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Russian Strikes Destroy Civilian Airport in Vinnytsia: Zelensky

By Vusala Abbasova March 8, 2022


A screenshot of a video posted by the official Ukrainian Parliament Twitter account / Twitter

Ukrainian President Volodymyr Zelensky announced on Sunday that the Russian forces have “completely destroyed” the civilian airport in the city of Vinnytsia, which is located around 260 kilometers (160 miles) southwest of the Ukrainian capital Kyiv.

“I’ve just heard the report on the missile strike at Vinnytsia. Eight missiles. Against our city, against our peaceful Vinnytsia, which has never posed a threat to Russia. In any way,” Zelensky said in a video address.

Located in the western area of central Ukraine, Vinnytsia is far from the Russia and Belarus borders, in an area that has seen fewer such strikes. Its closest international border is Moldova.

According to the Ukrainian Air Force Command, a total of eight missiles were launched by strategic bombers like Russia’s Tu-160 Blackjack and Tu-95 Bear in the Black Sea. The missiles have a range of up to 5,500 kilometers.

Zelensky said that the “brutal and cynical” missile strike completely destroyed the civilian airport in Vinnytsia, adding that Russian forces continue to destroy Ukrainian infrastructure and residential buildings.

Russia denies attacking civilian areas. According to the Russian Defense Ministry, the Vinnytsia airport was used for military purposes. However, Ukraine argues that the airport performed both military and civilian functions, adding that it had been under reconstruction for a long time.

Meanwhile, Zelensky has long called for a western military alliance to impose a no-fly zone over Ukraine to halt Russia’s bombing amid the ongoing conflict. However, NATO rejected Ukraine’s request, warning that such a move could provoke widespread war in Europe with Russia.

In his video address, Zelensky reiterated his call for the no-fly zone and stressed the importance of establishing humanitarian aid corridors.

“We repeat everyday: “Close the sky over Ukraine!”. Close it for all Russian missiles, Russian combat aircraft, for all these terrorists. Make a humanitarian air zone. Without rockets, without air bombs. We are people and it is your humanitarian duty to protect us, protect people. And you can do it,” Zelensky urged.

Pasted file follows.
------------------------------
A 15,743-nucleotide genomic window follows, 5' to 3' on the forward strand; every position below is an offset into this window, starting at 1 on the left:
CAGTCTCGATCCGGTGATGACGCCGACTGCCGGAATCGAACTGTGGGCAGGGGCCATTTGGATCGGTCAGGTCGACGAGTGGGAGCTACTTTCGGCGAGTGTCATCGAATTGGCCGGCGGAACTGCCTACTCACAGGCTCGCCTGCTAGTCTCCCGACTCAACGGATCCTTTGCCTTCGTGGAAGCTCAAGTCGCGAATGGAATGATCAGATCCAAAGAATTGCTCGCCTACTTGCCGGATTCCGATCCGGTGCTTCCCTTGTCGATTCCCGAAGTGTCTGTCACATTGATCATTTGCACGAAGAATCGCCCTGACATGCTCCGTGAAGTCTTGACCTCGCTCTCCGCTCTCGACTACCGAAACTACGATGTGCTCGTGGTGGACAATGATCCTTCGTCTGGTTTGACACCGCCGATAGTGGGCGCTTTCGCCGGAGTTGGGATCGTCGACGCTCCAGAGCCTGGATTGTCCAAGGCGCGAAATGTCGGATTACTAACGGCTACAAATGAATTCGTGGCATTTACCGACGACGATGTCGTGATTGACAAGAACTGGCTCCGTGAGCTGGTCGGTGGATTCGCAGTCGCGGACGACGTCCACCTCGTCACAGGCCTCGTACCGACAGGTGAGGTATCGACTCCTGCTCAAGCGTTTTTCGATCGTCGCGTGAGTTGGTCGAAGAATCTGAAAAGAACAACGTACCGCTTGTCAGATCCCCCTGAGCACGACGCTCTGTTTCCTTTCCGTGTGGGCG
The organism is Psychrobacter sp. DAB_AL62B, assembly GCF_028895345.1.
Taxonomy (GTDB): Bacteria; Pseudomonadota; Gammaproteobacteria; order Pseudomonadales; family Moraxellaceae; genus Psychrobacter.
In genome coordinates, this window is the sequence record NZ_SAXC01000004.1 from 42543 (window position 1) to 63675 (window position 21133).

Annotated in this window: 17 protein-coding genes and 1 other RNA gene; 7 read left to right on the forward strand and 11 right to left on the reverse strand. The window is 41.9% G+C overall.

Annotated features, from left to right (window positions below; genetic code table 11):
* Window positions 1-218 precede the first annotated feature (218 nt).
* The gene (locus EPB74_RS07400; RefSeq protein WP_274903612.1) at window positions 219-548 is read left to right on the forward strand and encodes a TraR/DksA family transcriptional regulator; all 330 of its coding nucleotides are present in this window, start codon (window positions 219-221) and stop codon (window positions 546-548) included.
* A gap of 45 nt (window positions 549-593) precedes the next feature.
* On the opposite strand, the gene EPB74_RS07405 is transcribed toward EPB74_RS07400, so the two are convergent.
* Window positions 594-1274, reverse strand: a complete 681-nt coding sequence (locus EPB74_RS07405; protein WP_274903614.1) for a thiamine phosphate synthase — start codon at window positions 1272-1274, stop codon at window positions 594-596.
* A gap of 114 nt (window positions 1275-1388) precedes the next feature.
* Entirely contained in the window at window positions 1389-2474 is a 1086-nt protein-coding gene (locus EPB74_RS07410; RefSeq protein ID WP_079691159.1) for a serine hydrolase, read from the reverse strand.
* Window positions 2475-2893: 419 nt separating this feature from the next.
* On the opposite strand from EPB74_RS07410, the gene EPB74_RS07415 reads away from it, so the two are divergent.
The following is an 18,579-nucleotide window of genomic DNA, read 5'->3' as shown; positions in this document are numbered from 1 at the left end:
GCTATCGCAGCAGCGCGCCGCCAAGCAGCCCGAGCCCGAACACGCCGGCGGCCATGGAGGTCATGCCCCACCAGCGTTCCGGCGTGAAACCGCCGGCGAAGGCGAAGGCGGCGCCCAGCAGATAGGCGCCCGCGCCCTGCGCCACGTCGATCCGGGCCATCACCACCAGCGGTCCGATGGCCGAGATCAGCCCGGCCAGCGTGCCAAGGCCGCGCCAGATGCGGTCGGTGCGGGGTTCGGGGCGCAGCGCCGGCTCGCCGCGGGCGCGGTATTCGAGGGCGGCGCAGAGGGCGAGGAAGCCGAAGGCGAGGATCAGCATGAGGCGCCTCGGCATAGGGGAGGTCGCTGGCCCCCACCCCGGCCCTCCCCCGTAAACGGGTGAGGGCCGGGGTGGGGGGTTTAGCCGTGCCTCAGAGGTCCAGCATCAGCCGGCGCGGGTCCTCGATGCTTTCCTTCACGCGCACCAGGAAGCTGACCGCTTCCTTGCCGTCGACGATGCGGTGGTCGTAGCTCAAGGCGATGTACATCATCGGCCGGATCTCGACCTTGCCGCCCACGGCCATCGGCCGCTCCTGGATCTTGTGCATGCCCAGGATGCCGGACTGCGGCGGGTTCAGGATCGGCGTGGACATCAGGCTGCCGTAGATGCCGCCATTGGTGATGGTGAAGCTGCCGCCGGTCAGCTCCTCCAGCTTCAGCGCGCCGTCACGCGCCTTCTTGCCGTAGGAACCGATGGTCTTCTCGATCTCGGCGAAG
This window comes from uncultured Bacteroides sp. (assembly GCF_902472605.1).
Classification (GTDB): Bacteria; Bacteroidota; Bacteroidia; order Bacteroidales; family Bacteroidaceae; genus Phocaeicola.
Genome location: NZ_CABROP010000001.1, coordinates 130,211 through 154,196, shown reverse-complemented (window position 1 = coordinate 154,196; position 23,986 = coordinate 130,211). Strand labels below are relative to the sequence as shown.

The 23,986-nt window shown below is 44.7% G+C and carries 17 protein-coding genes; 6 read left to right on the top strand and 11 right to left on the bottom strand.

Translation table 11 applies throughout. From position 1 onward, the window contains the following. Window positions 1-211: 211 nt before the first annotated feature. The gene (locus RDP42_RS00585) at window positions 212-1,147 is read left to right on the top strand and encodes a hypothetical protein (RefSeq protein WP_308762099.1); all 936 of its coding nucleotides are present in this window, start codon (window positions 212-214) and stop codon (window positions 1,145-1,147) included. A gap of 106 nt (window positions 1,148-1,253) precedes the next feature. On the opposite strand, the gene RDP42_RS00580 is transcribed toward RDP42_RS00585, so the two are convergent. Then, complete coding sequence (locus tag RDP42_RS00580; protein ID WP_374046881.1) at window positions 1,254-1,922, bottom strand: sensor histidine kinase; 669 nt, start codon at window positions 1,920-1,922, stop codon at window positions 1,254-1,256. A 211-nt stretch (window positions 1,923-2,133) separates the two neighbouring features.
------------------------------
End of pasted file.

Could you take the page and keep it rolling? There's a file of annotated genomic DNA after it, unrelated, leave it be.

“If you do not do that, if you at least do not give us aircraft for us to be able to protect ourselves, there can be only one conclusion: You also want us to be slowly killed. This is also the responsibility of the world’s politicians, Western leaders,” he added.

However, Russian President Vladimir Putin warned the West of a wider war if a no-fly zone is set up. During his meeting with the female staff of Russia’s national airline Aeroflot ahead of International Women’s Day, Putin said that Russia would consider such a move as an intervention.

“We will consider any move in this direction as participation in the armed conflict of the country from whose territory a threat to our servicemen is created,” Putin said. “We will consider them participants in hostilities that very second.”

On February 21, Russian President Vladimir Putin recognized the so-called Donetsk and Lugansk People’s Republics as independent entities. He signed friendship, cooperation, and mutual assistance agreements with the two separatist territories. On February 24, Russia launched an all-out offensive in Ukraine, claiming that the assault was aimed to protect the people of two self-proclaimed separatist-controlled regions of Ukraine allegedly being attacked by the Ukrainian military. The Kremlin explained that the decision was made after separatist leaders of the so-called republics had asked Moscow for military support against Kyiv.

Ukraine and Russia, the two post-Soviet countries, have been at odds since the 2014 crisis in Ukraine’s southern and eastern regions. Ukraine accuses Russia of annexing the Crimean Peninsula – a territory that extends into the Black Sea – and backing anti-government separatist regimes in the country’s eastern regions of Donetsk and Lugansk. The crisis has destabilized the Donetsk and Lugansk regions – collectively known as Donbas. Kyiv and the West have accused Russia of supporting the separatist regimes in Donetsk and Lugansk with weapons and troops.